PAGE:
Zakat is a pillar of Islam that needs to be fulfilled by every Muslim without fail, if eligible. Adult Muslims that meet the Nisab threshold are eligible to pay Zakat. Zakat is a term that refers to donating to the needful and is quite different from Sadaqah. Also, Zakat should not be confused with Zakat al Fitr. Read on to learn more about Zakat, who is eligible, and how it differs from Sadaqah and Zakat al Fitr.
What is Zakat in Islam – Zakat Meaning
Zakat is an annual donation to a mandatory charity for eligible Muslims. Zakat applies to all disposable income and qualifying assets and property. Zakat is the third pillar of Islam, meaning “purifying” an individual’s wealth.
Who is Eligible to Pay?
Adult Muslims of sound mind with a minimum amount of wealth referred to as Nisab, must pay Zakat.
Nisab has to be maintained for a lunar year for Zakat to be paid when it is due. Essentially, a Zakat year commences when wealth equals or exceeds Nisab and should be calculated on that date every year henceforth.
Difference between Zakat, Sadaqah, and Zakat al Fitr
While Zakat is an obligatory donation to charity, Sadaqah and Zakat al Fitr are completely different. Sadaqah is a voluntary donation, and Zakat al Fitr is a mandatory donation that needs to be made before Eid al Fitr.
When is Zakat Due?
There is no certain time frame during which Zakat needs to be paid, but it needs to be done annually. Once the Nisab threshold is met and is constant for a complete lunar year, a Muslim must pay Zakat.
The Prophet Muhammad (Peace be Upon Him) set Nisab at a rate equal to 612.4 grams of silver or 87.5 grams of gold. In this day and age, Nisab is equivalent to the value of gold or silver specified by the Prophet Muhammad (Peace be Upon Him) in local currency. Since the value of silver and gold fluctuates daily, the amount of Zakat is to be paid differs yearly.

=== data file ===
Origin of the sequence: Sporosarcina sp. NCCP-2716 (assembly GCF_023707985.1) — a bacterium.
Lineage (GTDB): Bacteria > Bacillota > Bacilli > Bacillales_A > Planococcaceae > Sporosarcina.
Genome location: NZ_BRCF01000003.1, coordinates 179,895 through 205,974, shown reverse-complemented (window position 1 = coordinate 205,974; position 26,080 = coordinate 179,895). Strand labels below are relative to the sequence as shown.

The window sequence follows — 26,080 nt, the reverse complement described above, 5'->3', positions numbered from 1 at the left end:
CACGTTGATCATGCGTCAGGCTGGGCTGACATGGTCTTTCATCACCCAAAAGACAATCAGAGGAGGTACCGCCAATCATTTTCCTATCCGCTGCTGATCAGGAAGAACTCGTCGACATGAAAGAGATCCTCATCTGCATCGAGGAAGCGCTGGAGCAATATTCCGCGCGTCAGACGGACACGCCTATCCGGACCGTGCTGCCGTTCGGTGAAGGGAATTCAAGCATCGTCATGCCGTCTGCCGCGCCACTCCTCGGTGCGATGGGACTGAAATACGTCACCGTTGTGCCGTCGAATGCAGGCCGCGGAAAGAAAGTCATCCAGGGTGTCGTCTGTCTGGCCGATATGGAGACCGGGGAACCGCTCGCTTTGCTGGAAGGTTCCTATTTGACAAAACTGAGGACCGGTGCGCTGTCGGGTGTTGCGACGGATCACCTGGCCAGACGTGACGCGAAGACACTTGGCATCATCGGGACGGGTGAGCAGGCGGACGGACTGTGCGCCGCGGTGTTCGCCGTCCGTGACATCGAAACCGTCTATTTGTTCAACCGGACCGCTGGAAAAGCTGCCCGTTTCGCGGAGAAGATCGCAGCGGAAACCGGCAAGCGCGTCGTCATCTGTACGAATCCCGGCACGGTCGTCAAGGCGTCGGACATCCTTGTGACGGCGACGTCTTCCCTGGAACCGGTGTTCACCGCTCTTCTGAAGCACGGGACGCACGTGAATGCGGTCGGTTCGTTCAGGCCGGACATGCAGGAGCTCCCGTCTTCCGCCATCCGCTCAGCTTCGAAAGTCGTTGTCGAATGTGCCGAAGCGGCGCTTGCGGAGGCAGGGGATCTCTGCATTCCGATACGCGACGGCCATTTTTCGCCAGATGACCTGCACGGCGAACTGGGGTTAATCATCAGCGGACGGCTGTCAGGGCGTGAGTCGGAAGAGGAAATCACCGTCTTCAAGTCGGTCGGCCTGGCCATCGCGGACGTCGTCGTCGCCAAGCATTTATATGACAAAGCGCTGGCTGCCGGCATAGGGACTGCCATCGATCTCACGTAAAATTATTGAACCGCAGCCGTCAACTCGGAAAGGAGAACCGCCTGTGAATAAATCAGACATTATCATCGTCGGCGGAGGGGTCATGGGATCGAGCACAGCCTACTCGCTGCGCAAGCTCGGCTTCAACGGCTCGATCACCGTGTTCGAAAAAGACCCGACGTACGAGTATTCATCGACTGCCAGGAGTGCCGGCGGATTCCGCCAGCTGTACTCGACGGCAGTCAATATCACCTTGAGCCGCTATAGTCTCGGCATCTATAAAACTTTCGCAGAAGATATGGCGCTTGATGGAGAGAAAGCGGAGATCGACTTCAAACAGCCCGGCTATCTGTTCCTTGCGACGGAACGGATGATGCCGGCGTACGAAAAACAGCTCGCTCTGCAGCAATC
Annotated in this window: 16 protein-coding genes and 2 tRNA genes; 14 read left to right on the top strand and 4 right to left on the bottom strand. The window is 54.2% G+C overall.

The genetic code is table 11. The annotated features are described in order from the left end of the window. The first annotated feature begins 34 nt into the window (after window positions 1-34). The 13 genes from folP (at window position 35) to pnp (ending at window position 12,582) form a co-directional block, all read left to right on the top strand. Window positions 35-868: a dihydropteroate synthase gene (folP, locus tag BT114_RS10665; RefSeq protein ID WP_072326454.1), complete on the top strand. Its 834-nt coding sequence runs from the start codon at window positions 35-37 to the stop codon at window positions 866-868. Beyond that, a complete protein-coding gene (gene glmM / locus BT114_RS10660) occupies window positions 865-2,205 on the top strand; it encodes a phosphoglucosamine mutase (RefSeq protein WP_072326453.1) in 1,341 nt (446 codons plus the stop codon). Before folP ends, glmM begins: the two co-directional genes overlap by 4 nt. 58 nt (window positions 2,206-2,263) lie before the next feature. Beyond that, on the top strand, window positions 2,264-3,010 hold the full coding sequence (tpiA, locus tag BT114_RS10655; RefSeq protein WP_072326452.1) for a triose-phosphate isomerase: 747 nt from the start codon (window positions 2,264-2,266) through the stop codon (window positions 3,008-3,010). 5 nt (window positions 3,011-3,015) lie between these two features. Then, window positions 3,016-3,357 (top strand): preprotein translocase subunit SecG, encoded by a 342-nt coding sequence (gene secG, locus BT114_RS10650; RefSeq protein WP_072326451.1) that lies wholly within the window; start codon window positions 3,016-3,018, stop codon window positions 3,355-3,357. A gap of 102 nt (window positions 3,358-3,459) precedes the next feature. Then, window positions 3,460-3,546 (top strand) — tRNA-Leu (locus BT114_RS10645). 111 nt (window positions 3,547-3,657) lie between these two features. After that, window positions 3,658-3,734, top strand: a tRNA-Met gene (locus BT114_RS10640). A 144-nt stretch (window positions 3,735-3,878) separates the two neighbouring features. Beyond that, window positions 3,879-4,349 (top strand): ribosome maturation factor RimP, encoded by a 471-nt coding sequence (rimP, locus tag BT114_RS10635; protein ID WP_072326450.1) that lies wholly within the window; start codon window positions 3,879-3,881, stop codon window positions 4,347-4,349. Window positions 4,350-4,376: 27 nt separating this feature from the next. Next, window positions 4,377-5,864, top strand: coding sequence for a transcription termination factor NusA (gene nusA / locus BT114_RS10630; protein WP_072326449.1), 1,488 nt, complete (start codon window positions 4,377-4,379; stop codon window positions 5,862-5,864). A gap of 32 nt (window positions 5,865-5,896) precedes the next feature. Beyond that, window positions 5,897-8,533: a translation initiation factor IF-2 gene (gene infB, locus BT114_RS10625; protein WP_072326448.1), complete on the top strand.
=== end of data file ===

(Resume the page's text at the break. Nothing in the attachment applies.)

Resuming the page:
What is Zakat Eligible On?
Zakat is paid on wealth and not income. For instance, if an individual earns $4000 per month and ends up saving $500 every year, Zakat is applicable on the money saved rather than the income.
Besides savings, Zakat is also applicable on cash in hand or in banks, money lent to others, pensions, property purchases for investment purposes, business stock in merchandise and trade, shares and stocks, livestock, and agricultural produce.
It is worth noting that Zakat does not apply on property or cars for personal use unless either is sold, making them trading goods upon which Zakat is due.
Can Zakat be paid before Ramadan?
As mentioned above, Zakat can be paid at any time as long as it is done annually. Payment of Zakat can be made before, during, or after Ramadan. However, it is not uncommon for most Muslims to pay Zakat during Ramadan because it yields the most rewards. Additionally, Zakat al Fitr also needs to be paid during Ramadan by adults with an excess of food.
Can Zakat be Paid Monthly?
Eligible Muslims can spread their Zakat payments over an entire year if it makes things easy. After calculating how much Zakat is due for a year, it needs to be divided by twelve.
What about Missed Zakat?
Many miscalculate or forget to pay Zakat or are new to the concept. Fortunately, all is not lost, as the amount Zakat missed can be paid off. Missed Zakat is calculated the same way as calculating Zakat for the current year. The only difference is that the Nisab will vary from the Nisab of the current year.
Who is Eligible to Receive Zakat?
There are seven types of people eligible to receive Zakat, they are as follows:
- The poor
- The needy
- A person in debt
- Reverts to Islam
- Those in captivity
- Those in the cause of Allah
Zakat can be given to help those in need and also to improve education, health, security, and the environment.
Hopefully, the information above will provide a quick insight into Zakat, its workings, and how it benefits the community. One thing is for certain, though, Zakat is a pillar of Islam that should not be ignored and must be paid with complete commitment and dedication for God’s mercy and blessings for one’s continued success.